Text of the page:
On Tuesday, he took to the floor again. “What we have at work here is a very fundamental principle of our economy, the free market economy, transparency,” he said. “So people know what they are being charged. So they have a choice.””

But, speaking of “tone deaf,” how is it possible not to mention the daily protests around the country and the world around banks and the admitted traction that Occupy has picked up in hitting Bank of America hard where previous large protests by community organization networks and unions had failed to gain traction?

I don’t mind being manipulated by the media anymore than the next person, but, gee, can’t they be a little more slick about it?  I know we are not supposed to believe that direct action, social movements, and mass protests make a difference as we parse the new tools that focus on a “theory of change,” but it takes people to use tools, and when the people are in motion, as they are now, let’s at least be clear about stating the obvious no matter how much credit some might want to claim or how much others might want to deny.


Banks Silently Step up on Remittances

24basic.1.600Atlanta On ACORN International’s Remittance Justice Campaign (www.remittancejustice.org) we have had difficulty getting any response from the big banks except in the most cursory terms.  Wells Fargo did finally reply and told us they were doing great within a small footprint of countries.  Bank of America and JP Morgan/Chase were stone silent.  Not surprisingly given the predatory nature of their pricing.

A story broke yesterday on the wire and NPR which might more clearly indicate that the big boys can actually hear the footprints coming up behind them even as they stick to stonefaced spinning.   These three banks got together on something called ClearXchange in order to try and retain some of their customers exhausted with the constant fee rip-offs and increasingly inventing other alternatives including hand-to-hand transfers through prepaid debit cards within families or utilization of the PayPal if folks are sophisticated.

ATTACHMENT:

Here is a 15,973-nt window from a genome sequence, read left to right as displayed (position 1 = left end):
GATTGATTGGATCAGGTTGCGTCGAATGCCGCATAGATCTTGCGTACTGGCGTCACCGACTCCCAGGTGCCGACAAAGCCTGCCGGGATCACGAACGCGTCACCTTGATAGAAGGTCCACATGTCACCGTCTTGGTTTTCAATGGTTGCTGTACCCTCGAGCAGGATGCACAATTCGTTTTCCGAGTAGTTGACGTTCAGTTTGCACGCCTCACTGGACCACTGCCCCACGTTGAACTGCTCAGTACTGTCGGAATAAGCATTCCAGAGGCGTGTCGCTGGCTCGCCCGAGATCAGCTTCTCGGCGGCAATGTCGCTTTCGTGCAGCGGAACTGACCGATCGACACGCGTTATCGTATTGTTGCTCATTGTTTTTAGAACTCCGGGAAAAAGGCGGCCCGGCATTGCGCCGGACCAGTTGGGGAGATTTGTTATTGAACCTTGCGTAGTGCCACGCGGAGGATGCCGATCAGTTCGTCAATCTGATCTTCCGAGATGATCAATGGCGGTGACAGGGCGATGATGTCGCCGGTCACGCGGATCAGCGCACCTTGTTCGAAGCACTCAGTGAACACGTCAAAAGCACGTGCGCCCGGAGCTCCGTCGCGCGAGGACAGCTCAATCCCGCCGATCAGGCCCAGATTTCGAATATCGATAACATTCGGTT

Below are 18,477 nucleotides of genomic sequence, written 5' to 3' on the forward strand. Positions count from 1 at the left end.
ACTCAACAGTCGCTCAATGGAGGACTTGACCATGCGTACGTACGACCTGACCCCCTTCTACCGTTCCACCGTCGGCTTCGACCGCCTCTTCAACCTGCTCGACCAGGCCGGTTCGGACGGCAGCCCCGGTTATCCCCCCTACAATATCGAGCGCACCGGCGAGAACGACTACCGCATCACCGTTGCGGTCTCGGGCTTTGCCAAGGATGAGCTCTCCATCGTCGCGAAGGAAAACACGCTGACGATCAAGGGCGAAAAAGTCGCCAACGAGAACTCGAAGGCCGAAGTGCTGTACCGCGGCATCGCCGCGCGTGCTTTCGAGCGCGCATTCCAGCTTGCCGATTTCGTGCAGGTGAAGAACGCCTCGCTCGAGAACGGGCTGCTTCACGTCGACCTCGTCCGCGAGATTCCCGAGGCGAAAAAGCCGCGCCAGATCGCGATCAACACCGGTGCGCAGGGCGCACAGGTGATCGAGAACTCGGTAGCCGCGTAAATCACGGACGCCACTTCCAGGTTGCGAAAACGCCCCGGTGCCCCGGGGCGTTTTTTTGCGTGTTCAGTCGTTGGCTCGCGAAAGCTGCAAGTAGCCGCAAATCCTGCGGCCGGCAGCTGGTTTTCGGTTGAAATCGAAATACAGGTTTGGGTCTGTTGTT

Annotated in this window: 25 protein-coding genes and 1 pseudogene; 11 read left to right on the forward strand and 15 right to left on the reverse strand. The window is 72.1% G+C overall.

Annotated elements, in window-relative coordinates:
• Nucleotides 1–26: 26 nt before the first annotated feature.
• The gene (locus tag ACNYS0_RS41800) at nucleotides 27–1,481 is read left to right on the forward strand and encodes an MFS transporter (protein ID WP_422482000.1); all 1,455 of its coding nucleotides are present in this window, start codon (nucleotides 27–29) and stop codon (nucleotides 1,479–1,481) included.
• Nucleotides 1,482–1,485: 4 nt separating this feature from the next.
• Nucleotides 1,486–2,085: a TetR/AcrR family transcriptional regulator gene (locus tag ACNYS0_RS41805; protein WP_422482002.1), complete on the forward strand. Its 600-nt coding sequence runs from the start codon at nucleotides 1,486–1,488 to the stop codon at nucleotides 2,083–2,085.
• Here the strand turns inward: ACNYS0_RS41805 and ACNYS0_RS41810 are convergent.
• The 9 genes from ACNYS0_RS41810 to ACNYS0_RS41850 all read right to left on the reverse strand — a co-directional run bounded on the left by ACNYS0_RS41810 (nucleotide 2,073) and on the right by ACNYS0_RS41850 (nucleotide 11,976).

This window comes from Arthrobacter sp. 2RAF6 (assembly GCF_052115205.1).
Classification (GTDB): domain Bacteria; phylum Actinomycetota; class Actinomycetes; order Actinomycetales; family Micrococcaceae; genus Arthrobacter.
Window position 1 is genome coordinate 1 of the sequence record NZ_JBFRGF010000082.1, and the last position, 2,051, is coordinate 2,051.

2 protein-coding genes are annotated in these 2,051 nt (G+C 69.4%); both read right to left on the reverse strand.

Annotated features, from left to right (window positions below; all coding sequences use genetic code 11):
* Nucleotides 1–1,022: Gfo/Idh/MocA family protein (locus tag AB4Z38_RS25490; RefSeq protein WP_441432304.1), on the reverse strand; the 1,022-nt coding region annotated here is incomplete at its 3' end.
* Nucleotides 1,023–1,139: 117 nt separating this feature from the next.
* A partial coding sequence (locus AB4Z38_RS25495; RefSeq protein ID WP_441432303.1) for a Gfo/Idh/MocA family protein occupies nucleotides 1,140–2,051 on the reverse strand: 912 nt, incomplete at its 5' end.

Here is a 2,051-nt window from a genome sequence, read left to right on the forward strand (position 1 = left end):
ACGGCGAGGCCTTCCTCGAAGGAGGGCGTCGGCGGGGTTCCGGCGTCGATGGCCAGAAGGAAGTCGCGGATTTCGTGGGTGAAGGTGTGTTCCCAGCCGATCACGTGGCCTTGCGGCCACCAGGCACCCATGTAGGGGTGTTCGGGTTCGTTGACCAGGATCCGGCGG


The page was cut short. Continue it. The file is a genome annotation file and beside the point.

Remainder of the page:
Frankly, this is a Band-Aid the banks are applying when a tourniquet is called for.  They may keep a couple of their more inept and lazy customers, but folks are leaving this train station and demanding other tools that reflect modern technology, rather than ancient and pervasive greed.

The NPR report seemed to hint that Google was talking about moving into the space of money transfer utilizing phones and mobile devices.  Talking about “doing good” or something like that which used to be their motto, I could fall in love again!  I couldn’t track down the whole story on a Google search (sounds contradictory doesn’t it?) but I did find that it has been possible to move money between various Google accounts fairly seamlessly using something called Google Checkout for the last two or three years.  Obviously not widely recognized or publicized, but they could also be knocking on the right door.

In Citizen Wealth I argued that companies, even big bad boys like Wal-Mart and H&R Block could create business models with huge returns by delivering service that low-to-moderate income families need and demand.  Money transfer of remittances is precisely the service that will see the game change fundamentally in a short time.  The banks and credit unions are trying to hold on to old models that are predatory and not realizing that you can’t leave $22 billion in profits out there and not have other, easier and cheaper services eventually suck them dry.

It’s past time for remittance justice.